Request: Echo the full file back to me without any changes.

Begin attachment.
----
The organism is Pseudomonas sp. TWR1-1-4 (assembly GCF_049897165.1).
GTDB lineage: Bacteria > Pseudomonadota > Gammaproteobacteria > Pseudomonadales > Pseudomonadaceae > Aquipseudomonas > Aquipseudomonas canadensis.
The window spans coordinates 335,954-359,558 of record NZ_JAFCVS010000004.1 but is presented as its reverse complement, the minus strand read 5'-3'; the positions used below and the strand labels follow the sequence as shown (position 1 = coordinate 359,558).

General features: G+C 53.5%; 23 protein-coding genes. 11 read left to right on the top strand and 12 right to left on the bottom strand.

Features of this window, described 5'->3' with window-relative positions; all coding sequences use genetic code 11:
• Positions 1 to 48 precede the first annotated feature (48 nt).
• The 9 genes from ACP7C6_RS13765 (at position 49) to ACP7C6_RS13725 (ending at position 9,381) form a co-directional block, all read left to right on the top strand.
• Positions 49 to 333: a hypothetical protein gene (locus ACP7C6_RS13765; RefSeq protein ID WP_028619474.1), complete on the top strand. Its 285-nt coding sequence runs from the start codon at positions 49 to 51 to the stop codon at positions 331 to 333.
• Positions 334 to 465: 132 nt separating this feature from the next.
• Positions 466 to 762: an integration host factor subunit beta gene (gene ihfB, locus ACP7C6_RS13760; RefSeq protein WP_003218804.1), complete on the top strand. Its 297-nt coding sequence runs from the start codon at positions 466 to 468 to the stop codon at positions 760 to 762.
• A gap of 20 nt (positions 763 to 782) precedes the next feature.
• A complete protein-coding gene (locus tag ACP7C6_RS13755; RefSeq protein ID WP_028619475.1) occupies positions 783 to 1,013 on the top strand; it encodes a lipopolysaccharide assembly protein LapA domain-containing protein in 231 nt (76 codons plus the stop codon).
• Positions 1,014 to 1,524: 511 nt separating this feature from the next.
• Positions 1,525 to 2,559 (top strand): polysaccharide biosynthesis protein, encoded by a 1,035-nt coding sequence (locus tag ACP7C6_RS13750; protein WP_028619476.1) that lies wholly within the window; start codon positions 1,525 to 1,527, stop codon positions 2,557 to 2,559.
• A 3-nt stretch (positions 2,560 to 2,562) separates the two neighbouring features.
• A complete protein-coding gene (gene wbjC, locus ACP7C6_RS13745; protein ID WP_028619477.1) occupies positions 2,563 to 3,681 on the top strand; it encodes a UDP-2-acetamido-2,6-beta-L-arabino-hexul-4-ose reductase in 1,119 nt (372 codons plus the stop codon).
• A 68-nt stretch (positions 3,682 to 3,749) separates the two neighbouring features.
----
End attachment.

The organism is Pseudomonas sp. TWR1-1-4 (assembly GCF_049897165.1).
GTDB lineage: Bacteria > Pseudomonadota > Gammaproteobacteria > Pseudomonadales > Pseudomonadaceae > Aquipseudomonas > Aquipseudomonas canadensis.
The window spans coordinates 335,954-359,558 of record NZ_JAFCVS010000004.1 but is presented as its reverse complement, the minus strand read 5'-3'; the positions used below and the strand labels follow the sequence as shown (position 1 = coordinate 359,558).

General features: G+C 53.5%; 23 protein-coding genes. 11 read left to right on the top strand and 12 right to left on the bottom strand.

Features of this window, described 5'->3' with window-relative positions; all coding sequences use genetic code 11:
• Positions 1 to 48 precede the first annotated feature (48 nt).
• The 9 genes from ACP7C6_RS13765 (at position 49) to ACP7C6_RS13725 (ending at position 9,381) form a co-directional block, all read left to right on the top strand.
• Positions 49 to 333: a hypothetical protein gene (locus ACP7C6_RS13765; RefSeq protein ID WP_028619474.1), complete on the top strand. Its 285-nt coding sequence runs from the start codon at positions 49 to 51 to the stop codon at positions 331 to 333.
• Positions 334 to 465: 132 nt separating this feature from the next.
• Positions 466 to 762: an integration host factor subunit beta gene (gene ihfB, locus ACP7C6_RS13760; RefSeq protein WP_003218804.1), complete on the top strand. Its 297-nt coding sequence runs from the start codon at positions 466 to 468 to the stop codon at positions 760 to 762.
• A gap of 20 nt (positions 763 to 782) precedes the next feature.
• A complete protein-coding gene (locus tag ACP7C6_RS13755; RefSeq protein ID WP_028619475.1) occupies positions 783 to 1,013 on the top strand; it encodes a lipopolysaccharide assembly protein LapA domain-containing protein in 231 nt (76 codons plus the stop codon).
• Positions 1,014 to 1,524: 511 nt separating this feature from the next.
• Positions 1,525 to 2,559 (top strand): polysaccharide biosynthesis protein, encoded by a 1,035-nt coding sequence (locus tag ACP7C6_RS13750; protein WP_028619476.1) that lies wholly within the window; start codon positions 1,525 to 1,527, stop codon positions 2,557 to 2,559.
• A 3-nt stretch (positions 2,560 to 2,562) separates the two neighbouring features.
• A complete protein-coding gene (gene wbjC, locus ACP7C6_RS13745; protein ID WP_028619477.1) occupies positions 2,563 to 3,681 on the top strand; it encodes a UDP-2-acetamido-2,6-beta-L-arabino-hexul-4-ose reductase in 1,119 nt (372 codons plus the stop codon).
• A 68-nt stretch (positions 3,682 to 3,749) separates the two neighbouring features.